Mr Stonard has since gone and new chief executive Paul Zollinger-Read - also North East Essex PCT chief - has been in post for three weeks.

A new organisational development plan has already had “very good feedback” from NHS East of England, Dr Zollinger-Read says.

The PCT, which scored bottom marks in six out of the 10 competencies last year, is this time aiming for seven level twos and three level threes. Its strategy has already been adapted once but will be revised again for the next commissioning round.

Finance expertise

Dr Zollinger-Read says: “There is a lot of work to do on strategy. The strategy has been adapted but needs looking at.”

He adds that governance is a “main priority” and he is setting up a programme management office and bringing in new finance expertise.

He says: “The difference between good and poor performing PCTs is execution. Unless you get on and do it, check you’re doing it and if it’s not working [find out] why not, you won’t deliver.”

Mr Felton agrees: “In the least strong PCTs, commissioning levers are pulled in an inconsistent and often conflicting way by different bits of the organisation.

“The performance management team will go to a trust and say the quality needs to improve at the same time as the finance team goes in to talk about investment and disinvestment.

“Better performing PCTs are clear and cohesive about what they are seeking to change.”

With a consensus forming that, while there is no single right way to tackle world class commissioning, strategy is crucial, the challenge for strategic health authorities is to drive improvement without being directive.

NHS South East Coast has been providing its PCTs with development support, while trying to keep commissioners in the driving seat as far as their plans are concerned.

But it has identified some areas it wants its PCTs to work on, namely five year investment strategies, linking commissioning initiatives to strategic goals and clinical engagement, “not just responding well to practice based commissioning business cases”, head of commissioning and planning Oliver Phillips says.

Mr Phillips is impressed by PCTs’ progress, and is comfortable with the different approaches springing up.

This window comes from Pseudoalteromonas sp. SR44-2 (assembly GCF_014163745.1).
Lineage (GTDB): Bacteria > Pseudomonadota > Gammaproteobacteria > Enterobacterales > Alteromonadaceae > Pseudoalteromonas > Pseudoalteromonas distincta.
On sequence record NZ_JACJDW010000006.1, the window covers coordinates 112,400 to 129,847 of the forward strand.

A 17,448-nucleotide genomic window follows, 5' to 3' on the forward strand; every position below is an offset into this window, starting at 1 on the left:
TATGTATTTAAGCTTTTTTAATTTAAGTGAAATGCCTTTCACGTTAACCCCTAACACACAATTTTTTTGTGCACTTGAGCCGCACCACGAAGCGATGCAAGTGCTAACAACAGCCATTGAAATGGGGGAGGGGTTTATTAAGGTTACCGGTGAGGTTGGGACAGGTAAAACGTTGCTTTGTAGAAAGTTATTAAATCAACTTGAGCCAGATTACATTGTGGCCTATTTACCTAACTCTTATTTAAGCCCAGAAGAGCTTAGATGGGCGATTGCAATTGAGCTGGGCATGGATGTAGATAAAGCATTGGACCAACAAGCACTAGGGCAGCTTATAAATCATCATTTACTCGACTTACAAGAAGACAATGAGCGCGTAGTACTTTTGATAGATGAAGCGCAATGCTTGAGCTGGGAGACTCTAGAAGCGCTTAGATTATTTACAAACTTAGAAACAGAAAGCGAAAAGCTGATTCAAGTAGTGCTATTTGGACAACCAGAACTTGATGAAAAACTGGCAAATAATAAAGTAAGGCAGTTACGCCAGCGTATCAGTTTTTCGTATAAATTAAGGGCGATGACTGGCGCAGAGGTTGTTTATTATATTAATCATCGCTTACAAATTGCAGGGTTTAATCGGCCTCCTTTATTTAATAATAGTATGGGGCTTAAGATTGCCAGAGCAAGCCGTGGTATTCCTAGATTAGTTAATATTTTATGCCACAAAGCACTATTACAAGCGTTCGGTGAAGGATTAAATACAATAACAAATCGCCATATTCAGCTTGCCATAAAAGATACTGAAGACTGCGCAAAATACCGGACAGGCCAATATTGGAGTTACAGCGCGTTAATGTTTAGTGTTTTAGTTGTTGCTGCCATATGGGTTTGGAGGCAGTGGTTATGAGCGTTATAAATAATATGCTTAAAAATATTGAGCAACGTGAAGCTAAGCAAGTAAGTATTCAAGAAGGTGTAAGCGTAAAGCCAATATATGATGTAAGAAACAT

“Most PCTs have combined their world class commissioning plans with their organisational development plans,” he says.

“One has integrated its world class commissioning plan with its operational plan. I was a little bit dubious until I saw it but I actually think it’s a really strong way to say we’re using the framework, strategy and outcomes to determine priorities.”

He adds that the latest strategic plans are “a quantum leap” ahead of last year’s.

“I’m genuinely pleased and almost surprised at the lack of cynicism and scepticism,” he says.

This is fortunate, as looming funding cuts will expose PCTs’ commissioning prowess, or lack of it.

NHS Confederation PCT Network director David Stout says PCTs are “serious about finding our way out of the economic crisis”.

He also expects to see greater collaboration and thinks individual PCTs will begin to specialise in some of the more technical skills, sharing expertise across regions.

This will be coming in the nick of time, as recession bites - Mr Stout acknowledges that more time to prepare for the downturn would have been “preferable”.

But he points out: “PCTs themselves are still optimistic and up for it and going for it. It’s a huge challenge but I don’t think there’s a plan B so the truth is we have to make this work.”

HSJ’s Practice Based Commissioning conference is in London on 1 July.


September to December 2009 PCTs prepare for assessments

January to March 2010 Plans are analysed

April to May 2010 Panel days take place

June to July 2010 Calibration and publication of world class commissioning results

Source: DH